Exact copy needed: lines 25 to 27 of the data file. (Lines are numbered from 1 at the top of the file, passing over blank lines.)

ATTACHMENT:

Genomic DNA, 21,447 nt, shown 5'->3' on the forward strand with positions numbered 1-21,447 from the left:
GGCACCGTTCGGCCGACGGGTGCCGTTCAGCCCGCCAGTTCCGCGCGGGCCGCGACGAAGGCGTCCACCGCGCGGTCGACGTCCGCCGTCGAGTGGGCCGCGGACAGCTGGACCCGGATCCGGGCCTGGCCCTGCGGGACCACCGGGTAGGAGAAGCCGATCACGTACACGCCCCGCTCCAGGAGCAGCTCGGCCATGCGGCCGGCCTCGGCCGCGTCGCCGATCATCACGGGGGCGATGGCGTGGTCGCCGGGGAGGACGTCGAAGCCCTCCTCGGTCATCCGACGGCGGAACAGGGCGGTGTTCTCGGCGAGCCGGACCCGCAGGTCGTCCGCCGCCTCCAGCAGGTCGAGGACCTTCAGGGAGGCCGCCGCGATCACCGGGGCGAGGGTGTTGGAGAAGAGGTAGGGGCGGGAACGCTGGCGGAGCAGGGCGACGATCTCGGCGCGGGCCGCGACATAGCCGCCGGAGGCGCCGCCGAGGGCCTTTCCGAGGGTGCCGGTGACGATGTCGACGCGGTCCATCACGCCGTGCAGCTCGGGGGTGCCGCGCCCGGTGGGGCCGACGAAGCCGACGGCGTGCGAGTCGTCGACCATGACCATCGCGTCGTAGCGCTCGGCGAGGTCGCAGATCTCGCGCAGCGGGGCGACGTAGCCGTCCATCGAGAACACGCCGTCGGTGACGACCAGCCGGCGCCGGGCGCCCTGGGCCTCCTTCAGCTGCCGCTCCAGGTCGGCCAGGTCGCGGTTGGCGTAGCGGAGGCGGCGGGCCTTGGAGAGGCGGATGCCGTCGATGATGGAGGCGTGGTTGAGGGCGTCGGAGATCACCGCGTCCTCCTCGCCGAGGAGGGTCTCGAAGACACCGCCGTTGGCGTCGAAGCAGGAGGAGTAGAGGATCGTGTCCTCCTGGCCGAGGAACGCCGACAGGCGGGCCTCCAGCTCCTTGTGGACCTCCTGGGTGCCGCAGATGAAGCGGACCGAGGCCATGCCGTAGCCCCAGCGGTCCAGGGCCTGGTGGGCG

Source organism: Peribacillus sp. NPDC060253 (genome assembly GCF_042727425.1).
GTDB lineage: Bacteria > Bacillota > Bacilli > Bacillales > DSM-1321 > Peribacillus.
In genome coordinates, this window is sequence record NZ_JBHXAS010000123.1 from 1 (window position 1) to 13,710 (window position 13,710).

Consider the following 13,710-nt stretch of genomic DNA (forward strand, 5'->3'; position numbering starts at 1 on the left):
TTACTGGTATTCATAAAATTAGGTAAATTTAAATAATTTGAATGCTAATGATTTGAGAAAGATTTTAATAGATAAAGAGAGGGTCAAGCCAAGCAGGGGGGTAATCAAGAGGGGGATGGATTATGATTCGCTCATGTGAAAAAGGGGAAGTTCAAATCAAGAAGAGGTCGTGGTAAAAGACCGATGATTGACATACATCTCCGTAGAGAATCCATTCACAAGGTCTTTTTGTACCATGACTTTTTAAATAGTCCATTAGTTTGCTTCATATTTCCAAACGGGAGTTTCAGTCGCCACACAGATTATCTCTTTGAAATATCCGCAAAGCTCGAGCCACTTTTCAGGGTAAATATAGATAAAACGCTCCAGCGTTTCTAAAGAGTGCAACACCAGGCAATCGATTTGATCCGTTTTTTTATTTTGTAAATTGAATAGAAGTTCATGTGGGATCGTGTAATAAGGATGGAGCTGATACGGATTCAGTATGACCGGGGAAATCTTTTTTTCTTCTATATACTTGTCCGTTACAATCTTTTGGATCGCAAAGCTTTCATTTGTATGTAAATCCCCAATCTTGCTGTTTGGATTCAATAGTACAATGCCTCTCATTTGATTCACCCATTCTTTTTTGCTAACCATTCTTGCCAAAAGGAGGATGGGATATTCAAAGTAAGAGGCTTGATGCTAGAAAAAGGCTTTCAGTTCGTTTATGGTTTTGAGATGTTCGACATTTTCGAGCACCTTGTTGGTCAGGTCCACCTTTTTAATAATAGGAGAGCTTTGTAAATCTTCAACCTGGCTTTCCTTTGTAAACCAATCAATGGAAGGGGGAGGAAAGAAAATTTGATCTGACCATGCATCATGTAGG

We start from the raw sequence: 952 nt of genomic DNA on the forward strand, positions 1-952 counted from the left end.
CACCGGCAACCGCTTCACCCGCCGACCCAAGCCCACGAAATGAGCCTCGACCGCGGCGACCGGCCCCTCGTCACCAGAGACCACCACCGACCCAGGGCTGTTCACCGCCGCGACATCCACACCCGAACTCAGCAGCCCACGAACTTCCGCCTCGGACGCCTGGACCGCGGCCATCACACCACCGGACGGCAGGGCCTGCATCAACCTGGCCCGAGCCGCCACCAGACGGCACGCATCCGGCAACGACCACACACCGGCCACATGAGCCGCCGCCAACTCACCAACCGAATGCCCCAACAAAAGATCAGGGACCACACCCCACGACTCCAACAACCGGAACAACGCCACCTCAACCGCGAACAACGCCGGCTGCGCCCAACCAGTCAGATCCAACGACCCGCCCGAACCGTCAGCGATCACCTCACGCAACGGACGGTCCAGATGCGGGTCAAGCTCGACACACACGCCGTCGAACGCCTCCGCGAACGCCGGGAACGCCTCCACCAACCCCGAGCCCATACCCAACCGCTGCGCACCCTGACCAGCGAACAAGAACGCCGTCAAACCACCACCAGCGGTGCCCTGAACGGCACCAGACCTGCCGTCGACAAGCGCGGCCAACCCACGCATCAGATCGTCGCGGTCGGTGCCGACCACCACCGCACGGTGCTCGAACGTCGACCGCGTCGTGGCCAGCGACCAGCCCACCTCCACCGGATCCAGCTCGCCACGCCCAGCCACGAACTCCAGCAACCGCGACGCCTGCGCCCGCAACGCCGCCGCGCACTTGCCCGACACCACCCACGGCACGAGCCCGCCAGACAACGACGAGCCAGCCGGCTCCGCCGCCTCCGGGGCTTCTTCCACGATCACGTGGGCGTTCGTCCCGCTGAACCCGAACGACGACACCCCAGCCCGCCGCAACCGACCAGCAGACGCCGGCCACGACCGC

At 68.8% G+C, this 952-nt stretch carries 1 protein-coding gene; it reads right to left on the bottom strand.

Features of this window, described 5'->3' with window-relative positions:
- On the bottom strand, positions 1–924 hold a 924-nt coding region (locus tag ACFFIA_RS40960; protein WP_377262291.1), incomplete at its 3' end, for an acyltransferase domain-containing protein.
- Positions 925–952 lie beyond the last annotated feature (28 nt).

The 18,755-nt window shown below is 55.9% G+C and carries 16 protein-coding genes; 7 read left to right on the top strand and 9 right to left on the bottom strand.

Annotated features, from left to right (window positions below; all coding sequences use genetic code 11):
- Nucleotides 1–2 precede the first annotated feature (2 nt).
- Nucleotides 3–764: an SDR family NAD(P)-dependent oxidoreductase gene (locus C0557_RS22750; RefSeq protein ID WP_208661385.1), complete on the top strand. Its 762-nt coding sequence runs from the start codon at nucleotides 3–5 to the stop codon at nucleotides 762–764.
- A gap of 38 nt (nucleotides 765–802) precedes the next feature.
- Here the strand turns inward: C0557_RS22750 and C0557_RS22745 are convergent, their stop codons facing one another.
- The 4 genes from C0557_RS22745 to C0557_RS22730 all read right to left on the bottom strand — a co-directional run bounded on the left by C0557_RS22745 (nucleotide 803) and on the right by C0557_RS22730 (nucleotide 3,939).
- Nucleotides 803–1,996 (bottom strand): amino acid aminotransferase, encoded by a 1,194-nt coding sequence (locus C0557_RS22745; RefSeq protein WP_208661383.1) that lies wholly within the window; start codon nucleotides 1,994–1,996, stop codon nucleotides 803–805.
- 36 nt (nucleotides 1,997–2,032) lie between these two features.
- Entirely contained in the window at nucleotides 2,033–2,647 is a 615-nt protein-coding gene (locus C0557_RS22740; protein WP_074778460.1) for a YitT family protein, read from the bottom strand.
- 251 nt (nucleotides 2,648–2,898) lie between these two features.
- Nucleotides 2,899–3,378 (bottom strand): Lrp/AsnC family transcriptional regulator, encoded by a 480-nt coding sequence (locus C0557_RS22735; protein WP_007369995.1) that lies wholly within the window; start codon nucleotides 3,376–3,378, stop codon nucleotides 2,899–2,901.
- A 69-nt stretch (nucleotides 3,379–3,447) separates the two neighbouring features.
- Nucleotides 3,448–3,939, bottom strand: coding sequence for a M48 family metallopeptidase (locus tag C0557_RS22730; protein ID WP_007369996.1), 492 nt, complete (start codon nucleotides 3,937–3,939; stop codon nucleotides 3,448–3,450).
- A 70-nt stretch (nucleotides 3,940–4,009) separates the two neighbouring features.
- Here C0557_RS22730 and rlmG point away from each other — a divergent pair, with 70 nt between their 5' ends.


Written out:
- Nucleotides 2,899–3,378 (bottom strand): Lrp/AsnC family transcriptional regulator, encoded by a 480-nt coding sequence (locus C0557_RS22735; protein WP_007369995.1) that lies wholly within the window; start codon nucleotides 3,376–3,378, stop codon nucleotides 2,899–2,901.
- A 69-nt stretch (nucleotides 3,379–3,447) separates the two neighbouring features.
- Nucleotides 3,448–3,939, bottom strand: coding sequence for a M48 family metallopeptidase (locus tag C0557_RS22730; protein ID WP_007369996.1), 492 nt, complete (start codon nucleotides 3,937–3,939; stop codon nucleotides 3,448–3,450).